A few days ago, I raised several questions about aesthetics and how easily absolute standards can be applied to beauty in art (visual, music, etc). Those questions present a serious challenge to the simplistic application of the view that there is an external standard of beauty by which every piece of art can be judged.
As is very frequently the case, there is a balance that needs to be maintained. I recently argued against the neglect of the role of personal taste in aesthetics; today, I’ll maintain that personal taste is just a part of the issue. In this article, I’ll use the word “individualism” to describe relying on subjective personal taste to judge beauty.
In my last post, I questioned the assertion that “God’s character is the absolute standard for beauty and all art must be judged thereby.” While there is truth in that assertion, it’s an oversimplification of the issue. While God is the ultimate source of beauty, there’s no easy art-related check-list based on his character. And there can’t be. Do you want to evaluate visual art based on God’s character? You can’t see God, so there is no one-to-one correlation. Shall we evaluate musical beauty? We can’t hear God sing; we can’t see a playlist of his favorite music. Again, there is no quick and easy comparison. But, the difficulty of evaluation does not excuse us from our obligation to glorify God in this area of life!
The Bible gives us a framework for evaluating beauty and art. It’s the framework of our world. God created the world and it was “very good” (Gen. 1.31). Then things changed (Gen. 3) and with man’s sin, “bad” entered the world. The world we occupy today is a mixture “creational” and “fallen” elements (to borrow some verbiage from Dr. Dan Forrest). I almost cringe to write this next statement, but very few things are purely black or white in our world. Take people, for example. The purest, holiest saint on earth is still not perfect. Though very “good,” there are still tints of sin’s corruption in every man on earth. On the other end, God’s common grace allows that very corrupt people can on occasion do good things. Some classical composers lived profligate lives and wrote music of enduring quality. (For a humorous take on common grace, I recommend a word from Gilbert and Sullivan.)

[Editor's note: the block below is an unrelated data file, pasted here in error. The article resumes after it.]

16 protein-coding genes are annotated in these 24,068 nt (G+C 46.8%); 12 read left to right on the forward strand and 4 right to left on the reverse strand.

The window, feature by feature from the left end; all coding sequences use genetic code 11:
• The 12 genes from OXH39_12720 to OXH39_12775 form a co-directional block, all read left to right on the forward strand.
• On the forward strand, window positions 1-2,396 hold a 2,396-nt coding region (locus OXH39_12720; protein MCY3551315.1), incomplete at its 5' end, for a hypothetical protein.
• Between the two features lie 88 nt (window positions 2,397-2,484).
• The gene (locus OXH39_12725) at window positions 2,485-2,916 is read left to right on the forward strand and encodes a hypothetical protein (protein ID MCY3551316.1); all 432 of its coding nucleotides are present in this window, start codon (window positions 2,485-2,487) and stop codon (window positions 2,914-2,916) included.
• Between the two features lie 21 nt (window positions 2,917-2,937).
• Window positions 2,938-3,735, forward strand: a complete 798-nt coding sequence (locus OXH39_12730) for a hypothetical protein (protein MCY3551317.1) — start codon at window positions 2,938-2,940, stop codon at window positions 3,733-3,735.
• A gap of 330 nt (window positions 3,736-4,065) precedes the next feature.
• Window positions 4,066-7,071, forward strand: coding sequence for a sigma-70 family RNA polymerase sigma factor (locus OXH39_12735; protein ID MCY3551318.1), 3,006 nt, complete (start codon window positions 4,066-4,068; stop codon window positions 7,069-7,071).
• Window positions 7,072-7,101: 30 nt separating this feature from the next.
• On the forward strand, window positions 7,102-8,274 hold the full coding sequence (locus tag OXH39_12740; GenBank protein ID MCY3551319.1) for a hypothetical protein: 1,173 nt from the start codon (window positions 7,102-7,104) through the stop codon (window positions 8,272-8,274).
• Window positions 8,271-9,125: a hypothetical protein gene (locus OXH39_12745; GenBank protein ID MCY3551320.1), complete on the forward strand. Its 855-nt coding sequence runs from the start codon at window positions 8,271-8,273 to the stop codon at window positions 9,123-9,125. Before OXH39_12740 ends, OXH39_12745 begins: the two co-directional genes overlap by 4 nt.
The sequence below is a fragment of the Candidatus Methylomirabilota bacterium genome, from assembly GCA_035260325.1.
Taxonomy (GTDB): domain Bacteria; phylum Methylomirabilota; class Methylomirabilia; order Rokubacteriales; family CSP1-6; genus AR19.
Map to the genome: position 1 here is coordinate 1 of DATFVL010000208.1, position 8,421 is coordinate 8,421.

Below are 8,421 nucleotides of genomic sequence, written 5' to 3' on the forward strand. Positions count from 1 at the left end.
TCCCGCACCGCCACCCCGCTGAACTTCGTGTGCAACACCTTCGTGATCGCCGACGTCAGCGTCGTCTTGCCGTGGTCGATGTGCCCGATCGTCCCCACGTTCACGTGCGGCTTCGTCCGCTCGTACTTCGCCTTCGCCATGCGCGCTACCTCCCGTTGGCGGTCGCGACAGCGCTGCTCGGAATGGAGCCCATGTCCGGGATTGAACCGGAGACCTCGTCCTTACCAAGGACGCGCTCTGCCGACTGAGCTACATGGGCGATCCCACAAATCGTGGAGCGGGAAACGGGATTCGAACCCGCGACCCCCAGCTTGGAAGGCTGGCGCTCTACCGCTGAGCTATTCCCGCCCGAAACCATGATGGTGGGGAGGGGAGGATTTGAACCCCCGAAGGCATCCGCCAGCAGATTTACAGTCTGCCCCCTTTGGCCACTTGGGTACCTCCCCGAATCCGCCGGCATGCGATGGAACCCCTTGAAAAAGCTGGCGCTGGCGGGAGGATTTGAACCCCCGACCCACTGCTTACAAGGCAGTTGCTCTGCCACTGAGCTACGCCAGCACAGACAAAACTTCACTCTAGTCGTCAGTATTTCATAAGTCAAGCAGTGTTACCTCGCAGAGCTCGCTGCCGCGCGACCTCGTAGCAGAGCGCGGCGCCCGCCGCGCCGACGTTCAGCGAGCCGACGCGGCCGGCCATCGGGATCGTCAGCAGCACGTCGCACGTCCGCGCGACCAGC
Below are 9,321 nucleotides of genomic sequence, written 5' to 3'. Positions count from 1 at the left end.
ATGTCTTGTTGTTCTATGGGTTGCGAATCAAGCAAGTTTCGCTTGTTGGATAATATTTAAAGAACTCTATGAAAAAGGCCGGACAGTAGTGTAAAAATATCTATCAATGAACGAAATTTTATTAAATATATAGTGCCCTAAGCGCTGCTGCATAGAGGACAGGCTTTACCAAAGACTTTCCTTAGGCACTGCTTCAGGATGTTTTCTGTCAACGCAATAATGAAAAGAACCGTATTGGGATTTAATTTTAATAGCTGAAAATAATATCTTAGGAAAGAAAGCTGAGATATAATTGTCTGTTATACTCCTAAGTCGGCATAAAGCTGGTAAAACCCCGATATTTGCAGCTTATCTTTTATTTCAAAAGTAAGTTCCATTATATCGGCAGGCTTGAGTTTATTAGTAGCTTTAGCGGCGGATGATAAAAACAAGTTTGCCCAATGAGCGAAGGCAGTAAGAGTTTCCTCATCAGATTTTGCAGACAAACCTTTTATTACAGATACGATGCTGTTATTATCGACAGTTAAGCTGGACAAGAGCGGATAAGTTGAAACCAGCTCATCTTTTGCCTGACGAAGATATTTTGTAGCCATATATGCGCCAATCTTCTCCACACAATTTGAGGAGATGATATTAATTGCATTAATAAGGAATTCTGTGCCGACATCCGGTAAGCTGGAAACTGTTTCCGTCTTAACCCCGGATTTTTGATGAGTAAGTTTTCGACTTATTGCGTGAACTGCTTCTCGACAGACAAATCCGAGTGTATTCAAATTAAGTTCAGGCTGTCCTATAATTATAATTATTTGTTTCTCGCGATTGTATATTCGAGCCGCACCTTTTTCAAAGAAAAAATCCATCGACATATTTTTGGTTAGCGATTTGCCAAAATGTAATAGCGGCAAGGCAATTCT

The Bible addresses individualism. Fallenness affects every one of us at the core of our being: “the heart is deceitful above all things, and desperately sick” (Jer. 17.9).
Reliance on the community’s standard is not an adequate solution. After all, the community is flawed at its root because it is made up of fallen individuals. “All we like sheep have gone astray; we have turned – every one – to his own way” (Isa. 53.6). There is little hope that a crowd of individualists can ultimately correct the problems inherent in individualism!
So how do we judge beauty in art? There is a factor that lies beyond the human race, I would submit. When God set himself to make something tangible, visual and audible, he made us and the universe around us. Art, then, is mankind’s limited, imperfect attempt to create. Paintings, requiems, sculptures, novels, choruses – these are our attempts to make something new and wonderful.
Bring in the tension: our noblest, finest and most skillful attempts to create are limited by our position as finite creatures and tainted by our fallen condition. The challenge for the creators among us is to strive for excellence in what they do. It is their job to pursue the limits of their abilities and to avoid snares like triteness, laziness and mimicry.
The challenge for those who do not create art but simply evaluate what others have created is to evaluate wisely. As neat and clean as a “this standard categorically determines beauty and ugliness” approach might be, we’re not in that position. Instead we’ve been given eyes, ears and a mind to use for God’s glory. Passivity, laziness and willful lack of discernment are unacceptable for Christians. We are given the mandate to consider carefully whatever is true, honorable, just, pure, lovely, commendable, excellent and praiseworthy (Phil. 4.8). That requires discernment.
Is there a place still for personal taste? Absolutely! Don’t forget that God’s creation is flooded with variety. We must not forget the distinction between “superior and inferior art” and “right and wrong morality” (but that’s a rabbit trail for a different post!). Looking down on others simply because they enjoy art that is (in our opinion) inferior, commercial or shoddy – that’s pride, not love. Lovingly helping them broaden their scope of art appreciation is one thing; blanket criticism of their preferences is quite another.
But how can we cultivate discernment in our own lives? When we look at a painting, let us consider what reflects the goodness of God’s creation and what reflects the corruption of the Fall. When we hear music, watch a movie, read a book or see a play, let us ask the same questions. Our answers will most likely be varied: we will see creational and fallen elements in all art. Good discernment compares those two elements and assesses art accordingly.
I cannot think of a better summary of the call to discernment than Phil. 1.9-11, Paul’s prayer for his beloved friends: “And it is my prayer that your love may abound more and more, with knowledge and all discernment, so that you may approve what is excellent, and so be pure and blameless for the day of Christ, filled with the fruit of righteousness that comes through Jesus Christ, to the glory and praise of God.”